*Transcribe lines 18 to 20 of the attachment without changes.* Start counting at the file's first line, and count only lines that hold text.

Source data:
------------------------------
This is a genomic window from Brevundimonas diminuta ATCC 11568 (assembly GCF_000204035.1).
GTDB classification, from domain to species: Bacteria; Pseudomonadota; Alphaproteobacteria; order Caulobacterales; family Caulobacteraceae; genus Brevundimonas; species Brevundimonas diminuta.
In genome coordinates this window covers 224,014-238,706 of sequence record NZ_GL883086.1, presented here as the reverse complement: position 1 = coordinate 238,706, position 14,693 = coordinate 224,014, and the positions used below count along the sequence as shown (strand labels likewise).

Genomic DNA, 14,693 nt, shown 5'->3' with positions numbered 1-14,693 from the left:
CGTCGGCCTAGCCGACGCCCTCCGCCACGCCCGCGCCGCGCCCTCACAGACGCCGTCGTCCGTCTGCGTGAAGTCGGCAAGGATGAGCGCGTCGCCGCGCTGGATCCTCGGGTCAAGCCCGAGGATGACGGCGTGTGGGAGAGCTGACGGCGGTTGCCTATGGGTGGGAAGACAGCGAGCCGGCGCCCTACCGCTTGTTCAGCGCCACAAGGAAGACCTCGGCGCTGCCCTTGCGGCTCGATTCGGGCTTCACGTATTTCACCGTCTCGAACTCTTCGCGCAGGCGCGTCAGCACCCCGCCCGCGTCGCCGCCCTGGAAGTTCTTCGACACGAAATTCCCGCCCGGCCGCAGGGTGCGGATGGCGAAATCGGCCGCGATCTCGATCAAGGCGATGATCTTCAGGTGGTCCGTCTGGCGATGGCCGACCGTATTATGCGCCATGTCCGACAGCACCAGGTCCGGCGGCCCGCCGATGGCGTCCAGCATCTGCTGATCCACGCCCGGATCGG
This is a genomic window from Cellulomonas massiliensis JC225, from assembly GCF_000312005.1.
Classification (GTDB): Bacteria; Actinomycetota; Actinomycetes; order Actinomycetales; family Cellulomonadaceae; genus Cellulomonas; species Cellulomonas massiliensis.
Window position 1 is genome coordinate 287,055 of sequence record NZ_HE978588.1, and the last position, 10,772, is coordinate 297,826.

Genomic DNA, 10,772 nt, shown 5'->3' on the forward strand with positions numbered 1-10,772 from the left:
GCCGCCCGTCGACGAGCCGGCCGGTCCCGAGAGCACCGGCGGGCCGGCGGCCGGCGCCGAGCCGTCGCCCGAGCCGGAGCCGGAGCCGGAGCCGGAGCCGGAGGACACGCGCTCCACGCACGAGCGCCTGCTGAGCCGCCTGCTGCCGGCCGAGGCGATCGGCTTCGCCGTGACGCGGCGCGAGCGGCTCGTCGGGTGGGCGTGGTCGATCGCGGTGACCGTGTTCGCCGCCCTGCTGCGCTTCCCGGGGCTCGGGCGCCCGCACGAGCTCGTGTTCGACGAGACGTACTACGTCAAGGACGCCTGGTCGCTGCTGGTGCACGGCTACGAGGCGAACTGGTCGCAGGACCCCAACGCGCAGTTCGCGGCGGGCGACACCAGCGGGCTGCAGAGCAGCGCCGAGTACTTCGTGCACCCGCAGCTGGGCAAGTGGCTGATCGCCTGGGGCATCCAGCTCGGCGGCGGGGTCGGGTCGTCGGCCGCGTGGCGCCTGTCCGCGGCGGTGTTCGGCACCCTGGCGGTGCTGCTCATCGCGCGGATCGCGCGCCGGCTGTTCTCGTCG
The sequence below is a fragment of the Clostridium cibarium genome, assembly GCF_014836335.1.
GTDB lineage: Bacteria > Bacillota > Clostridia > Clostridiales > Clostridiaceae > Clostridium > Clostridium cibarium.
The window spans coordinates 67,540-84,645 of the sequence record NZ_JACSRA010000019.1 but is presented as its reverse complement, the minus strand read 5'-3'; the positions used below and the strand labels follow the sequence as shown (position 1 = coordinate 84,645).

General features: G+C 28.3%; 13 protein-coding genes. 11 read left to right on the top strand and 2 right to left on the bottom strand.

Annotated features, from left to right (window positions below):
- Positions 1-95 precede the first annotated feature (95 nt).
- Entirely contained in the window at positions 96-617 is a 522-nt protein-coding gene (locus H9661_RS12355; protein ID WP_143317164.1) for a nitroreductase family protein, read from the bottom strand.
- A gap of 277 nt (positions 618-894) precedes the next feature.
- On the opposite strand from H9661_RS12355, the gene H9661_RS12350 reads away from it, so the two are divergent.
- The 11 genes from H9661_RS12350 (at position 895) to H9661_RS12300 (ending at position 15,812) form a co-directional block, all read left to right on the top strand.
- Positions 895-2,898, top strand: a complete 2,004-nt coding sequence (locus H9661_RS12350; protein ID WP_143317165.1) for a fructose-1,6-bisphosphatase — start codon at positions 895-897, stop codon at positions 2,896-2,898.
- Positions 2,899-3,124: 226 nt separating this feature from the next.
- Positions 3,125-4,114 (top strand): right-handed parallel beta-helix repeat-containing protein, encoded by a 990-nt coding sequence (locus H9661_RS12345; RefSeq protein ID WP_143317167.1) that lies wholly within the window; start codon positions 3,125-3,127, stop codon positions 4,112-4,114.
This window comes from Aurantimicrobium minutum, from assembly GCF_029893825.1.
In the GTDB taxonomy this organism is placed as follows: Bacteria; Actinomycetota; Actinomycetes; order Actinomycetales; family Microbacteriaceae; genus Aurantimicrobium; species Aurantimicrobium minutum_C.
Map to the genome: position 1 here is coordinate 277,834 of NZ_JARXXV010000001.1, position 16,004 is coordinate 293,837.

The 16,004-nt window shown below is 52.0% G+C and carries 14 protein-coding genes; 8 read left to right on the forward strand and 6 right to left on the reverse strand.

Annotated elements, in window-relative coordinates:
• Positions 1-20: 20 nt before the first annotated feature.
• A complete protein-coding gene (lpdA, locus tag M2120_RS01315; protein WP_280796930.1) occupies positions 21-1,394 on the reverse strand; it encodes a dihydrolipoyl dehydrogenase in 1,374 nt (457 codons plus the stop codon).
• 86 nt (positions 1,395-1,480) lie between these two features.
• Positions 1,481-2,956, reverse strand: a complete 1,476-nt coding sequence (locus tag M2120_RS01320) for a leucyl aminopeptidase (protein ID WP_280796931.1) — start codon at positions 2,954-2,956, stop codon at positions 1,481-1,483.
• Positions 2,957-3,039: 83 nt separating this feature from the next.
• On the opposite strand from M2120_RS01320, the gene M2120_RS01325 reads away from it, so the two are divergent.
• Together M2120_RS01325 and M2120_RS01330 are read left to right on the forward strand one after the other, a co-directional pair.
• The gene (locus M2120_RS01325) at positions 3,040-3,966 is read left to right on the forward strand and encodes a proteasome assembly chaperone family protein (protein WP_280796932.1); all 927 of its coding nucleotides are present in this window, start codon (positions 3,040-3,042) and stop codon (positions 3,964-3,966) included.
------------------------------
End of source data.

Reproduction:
- A gap of 277 nt (positions 618-894) precedes the next feature.
- On the opposite strand from H9661_RS12355, the gene H9661_RS12350 reads away from it, so the two are divergent.
- The 11 genes from H9661_RS12350 (at position 895) to H9661_RS12300 (ending at position 15,812) form a co-directional block, all read left to right on the top strand.